Laid back paradise

Again I’m on a porch to catch the feeble signal from a router in an office. Last time I was freezing off a certain body part, this time I’m wiping the sweat off my brow.

We’ve left the lovely Capitan Suizo and moved less than a 100 km. south. Mind you, the journey took five hours… It’s much greener here, because they get more rain, but still the roads are so dusty that people wear dust masks when they ride their bikes, motorbikes and dirt-bikes on the roads – or what passes for roads around here.

This hotel – or lodge really – is very different from the Capitan, but also very nice. It consists of a number of small cabins or huts with little porches in front. Each cabin has a nice large room with a half partition, so the beds are separated. Centrally on the property is the open air restaurant (almost all restaurants here are open air – a steep roof on pillars and a kitchen in the back) and the swimming pool. We don’t use the pool as much here as in the other place, because this one is very deep and not as big. Besides, the sea is 25 meters from our cabin.

The Pacific is even wilder here than in Tamarindo. At high tide the waves are awesome! Which is why we only let Dane surf at low tide. The waves are still pretty wild then, but more manageable.

This is another surfer’s paradise, but these surfers are a lot different from the bums at Tamarindo. These guys – and some girls – live for surfing. Their lives revolve around that board. They are mostly young, but there are also quite a few in their thirties and maybe even older. They have lean, muscular bodies with tans worth dying for, big and generally very beautiful tattoos, long sun-bleached hair, wear long shorts and washed out t-shirts. It seems that the only things they spend money on is surf-gear and sunglasses. Very fashionable sunglasses they all have! They surf from the early morning just at sunrise, which is around 6:30 till they have to go to work. The good(looking) ones teach surfing school, the less fortunate tend bars and work in surf shops. The girls are almost all very, very pretty and the predominant fashion is tiny mini-shorts that almost cover their buttocks and skimpy little tank tops. They are also tattooed. The surfers come from all over the world to surf these fantastic waves.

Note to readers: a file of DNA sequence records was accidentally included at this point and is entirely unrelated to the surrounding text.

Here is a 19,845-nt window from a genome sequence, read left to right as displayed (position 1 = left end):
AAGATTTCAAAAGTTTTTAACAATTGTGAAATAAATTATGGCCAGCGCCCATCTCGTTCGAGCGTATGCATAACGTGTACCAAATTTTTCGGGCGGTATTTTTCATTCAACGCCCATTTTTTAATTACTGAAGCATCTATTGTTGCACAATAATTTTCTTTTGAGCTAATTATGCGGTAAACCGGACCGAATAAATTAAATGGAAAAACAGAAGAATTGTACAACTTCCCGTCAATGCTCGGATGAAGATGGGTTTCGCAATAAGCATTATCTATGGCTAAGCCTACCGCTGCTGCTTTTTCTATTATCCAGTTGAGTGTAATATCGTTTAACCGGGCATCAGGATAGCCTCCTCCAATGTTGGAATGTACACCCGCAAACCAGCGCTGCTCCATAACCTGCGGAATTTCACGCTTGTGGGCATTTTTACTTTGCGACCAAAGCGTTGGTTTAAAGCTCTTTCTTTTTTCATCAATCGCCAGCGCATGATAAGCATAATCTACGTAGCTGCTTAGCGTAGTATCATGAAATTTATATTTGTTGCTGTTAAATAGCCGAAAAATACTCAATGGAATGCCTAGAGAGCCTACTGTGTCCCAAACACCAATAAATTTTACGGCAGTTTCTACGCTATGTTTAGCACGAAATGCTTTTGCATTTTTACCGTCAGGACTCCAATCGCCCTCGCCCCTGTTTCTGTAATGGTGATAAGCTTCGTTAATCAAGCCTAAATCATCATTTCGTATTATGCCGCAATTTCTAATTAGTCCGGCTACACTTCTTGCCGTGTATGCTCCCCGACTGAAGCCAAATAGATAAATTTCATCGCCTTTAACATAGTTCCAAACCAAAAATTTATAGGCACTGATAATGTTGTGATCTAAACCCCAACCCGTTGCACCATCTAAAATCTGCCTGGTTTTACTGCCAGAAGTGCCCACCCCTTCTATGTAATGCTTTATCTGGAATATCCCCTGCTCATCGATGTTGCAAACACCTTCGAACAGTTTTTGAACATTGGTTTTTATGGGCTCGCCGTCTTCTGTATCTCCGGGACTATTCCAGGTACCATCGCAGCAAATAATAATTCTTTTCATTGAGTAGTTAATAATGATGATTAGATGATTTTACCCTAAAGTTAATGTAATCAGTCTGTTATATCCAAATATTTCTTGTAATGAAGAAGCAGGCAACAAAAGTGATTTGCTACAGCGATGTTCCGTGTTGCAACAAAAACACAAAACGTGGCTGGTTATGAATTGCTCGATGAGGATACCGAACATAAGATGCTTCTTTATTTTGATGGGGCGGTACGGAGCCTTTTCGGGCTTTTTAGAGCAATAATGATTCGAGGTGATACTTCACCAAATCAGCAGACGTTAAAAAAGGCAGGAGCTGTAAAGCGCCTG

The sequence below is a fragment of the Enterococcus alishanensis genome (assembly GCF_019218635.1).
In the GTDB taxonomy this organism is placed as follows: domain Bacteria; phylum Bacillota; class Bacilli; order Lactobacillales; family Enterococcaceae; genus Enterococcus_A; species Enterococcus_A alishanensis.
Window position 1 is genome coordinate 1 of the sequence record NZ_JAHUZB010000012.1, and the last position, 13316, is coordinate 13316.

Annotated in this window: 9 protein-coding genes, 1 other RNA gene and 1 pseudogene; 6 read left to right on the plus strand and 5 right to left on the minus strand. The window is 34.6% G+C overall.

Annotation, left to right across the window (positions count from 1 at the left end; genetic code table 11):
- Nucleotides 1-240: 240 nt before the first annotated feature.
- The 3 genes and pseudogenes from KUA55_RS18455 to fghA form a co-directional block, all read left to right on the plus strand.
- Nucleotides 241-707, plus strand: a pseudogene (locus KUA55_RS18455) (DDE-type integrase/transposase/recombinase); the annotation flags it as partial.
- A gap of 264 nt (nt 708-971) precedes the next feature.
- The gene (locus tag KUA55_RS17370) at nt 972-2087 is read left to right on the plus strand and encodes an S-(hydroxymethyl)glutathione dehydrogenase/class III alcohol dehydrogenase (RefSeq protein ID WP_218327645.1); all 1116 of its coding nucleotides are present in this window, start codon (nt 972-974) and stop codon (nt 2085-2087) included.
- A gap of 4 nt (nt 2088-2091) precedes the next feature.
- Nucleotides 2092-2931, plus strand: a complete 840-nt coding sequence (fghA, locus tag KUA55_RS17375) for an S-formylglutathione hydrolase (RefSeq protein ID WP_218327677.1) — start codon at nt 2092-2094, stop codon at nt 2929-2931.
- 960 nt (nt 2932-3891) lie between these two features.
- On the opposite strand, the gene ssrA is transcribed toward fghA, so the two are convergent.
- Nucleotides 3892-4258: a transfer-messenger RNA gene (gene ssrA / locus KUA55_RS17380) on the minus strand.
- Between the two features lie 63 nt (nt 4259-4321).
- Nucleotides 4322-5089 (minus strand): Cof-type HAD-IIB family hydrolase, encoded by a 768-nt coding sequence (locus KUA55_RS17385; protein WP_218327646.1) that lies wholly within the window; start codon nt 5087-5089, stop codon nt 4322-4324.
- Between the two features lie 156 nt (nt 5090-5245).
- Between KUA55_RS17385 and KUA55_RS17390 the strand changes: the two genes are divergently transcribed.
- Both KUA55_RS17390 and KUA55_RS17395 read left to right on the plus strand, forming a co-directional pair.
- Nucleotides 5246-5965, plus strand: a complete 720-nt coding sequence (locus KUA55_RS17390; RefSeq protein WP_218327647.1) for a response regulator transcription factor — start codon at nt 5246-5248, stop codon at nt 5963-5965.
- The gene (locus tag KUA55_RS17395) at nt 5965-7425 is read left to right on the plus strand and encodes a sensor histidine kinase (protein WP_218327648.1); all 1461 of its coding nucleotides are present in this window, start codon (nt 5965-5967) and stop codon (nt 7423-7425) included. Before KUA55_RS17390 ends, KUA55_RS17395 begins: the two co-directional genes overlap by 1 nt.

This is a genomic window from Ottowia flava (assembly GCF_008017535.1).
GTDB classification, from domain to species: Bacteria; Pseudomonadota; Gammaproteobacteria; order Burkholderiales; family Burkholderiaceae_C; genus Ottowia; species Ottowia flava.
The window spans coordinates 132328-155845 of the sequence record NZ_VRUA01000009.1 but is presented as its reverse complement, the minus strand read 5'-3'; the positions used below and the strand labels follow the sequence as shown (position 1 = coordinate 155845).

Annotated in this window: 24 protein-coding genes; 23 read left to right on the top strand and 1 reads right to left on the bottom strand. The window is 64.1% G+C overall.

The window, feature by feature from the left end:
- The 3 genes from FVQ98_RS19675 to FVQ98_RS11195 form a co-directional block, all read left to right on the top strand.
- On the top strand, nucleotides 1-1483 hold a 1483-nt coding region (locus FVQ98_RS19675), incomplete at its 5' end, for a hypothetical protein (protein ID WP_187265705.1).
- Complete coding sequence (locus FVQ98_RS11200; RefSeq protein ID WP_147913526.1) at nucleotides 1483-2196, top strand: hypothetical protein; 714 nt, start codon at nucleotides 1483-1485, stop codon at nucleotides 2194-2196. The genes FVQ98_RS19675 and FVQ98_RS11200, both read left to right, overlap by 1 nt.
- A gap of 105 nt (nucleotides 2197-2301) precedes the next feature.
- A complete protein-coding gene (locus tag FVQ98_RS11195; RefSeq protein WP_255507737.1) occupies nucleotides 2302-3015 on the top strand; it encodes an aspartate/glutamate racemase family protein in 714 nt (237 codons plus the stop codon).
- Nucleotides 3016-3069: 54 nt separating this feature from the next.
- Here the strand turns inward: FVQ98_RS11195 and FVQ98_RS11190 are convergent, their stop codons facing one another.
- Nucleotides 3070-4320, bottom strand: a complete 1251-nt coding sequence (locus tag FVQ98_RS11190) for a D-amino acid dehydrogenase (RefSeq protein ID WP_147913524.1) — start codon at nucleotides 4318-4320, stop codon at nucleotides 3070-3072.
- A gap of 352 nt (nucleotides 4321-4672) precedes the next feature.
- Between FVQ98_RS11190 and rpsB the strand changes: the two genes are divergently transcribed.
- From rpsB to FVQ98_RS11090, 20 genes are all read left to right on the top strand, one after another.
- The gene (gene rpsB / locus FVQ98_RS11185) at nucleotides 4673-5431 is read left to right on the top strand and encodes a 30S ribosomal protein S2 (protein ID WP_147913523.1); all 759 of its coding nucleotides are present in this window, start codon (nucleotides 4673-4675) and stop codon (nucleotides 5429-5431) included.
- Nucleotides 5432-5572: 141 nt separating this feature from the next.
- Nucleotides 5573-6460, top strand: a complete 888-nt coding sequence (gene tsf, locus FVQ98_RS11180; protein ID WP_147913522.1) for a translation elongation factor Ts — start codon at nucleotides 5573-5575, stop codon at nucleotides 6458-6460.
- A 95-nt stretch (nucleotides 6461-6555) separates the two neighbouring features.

Life is very laid back here. Apart from the surfers, there aren’t many tourists. And some of them are clearly parents, who’ve come to visit their straying offspring. You only have to walk a few steps along the beach to have it more or less to yourself. Only time you see crowds are the obligatory sunset half-hour. At 5:30 everybody is at his or her favoured spot on the beach (not too far down, because the tide comes in with surprising speed at this time) with drink in hand to watch the sun set over the Pacific. And what a sight it is!

More tropical pictures here, if you can bear to see them…

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4 tanker om “Laid back paradise”

  1. Hey you lucky people, who can actually see/feel/enjoy the sun/warmth/blue skies !

    I know it’s only a “Freudian slip” but the violent ocean is not the Pacific but the Atlantic. And yes it is indeed amazing, how all through the Caribbean isles, the difference between the Atlantic Ocean on one side of an Island and the Caribbean sea on the other is so diverse- Most times it’s like night and day. The Atlantic thundering down with a “Mother” of a riptide and 1000 mtrs on the other side of the same island (Like on Bequia) the calm turquoise water of the Caribbean is caressing the white sands.
    I know I asked before, but you still haven’t told me; where are you going next?
    A lot of love from the marble-grey Denmark and a lot of friendly hugs from
    Gabriela

  2. Well, my dear… Costa Rica actually faces both the Pacific and the Atlantic/Caribbean. But we only went to the Pacific side. And I tell you, you don’t easily miss it – everything is called Pacifica something or other… And as to the wildness of the waves – in one of the surfer magazines you find everywhere here, they named the ten best surfer spots in the world. And most of them were on the Pacific…
    I’m glad that such a well travelled person as yourself could make that mistake. Then I can admit that we had to look at a map to find out what’s between CR and Australia. Turns out: a whole lot of nothing…
    Love,
    N

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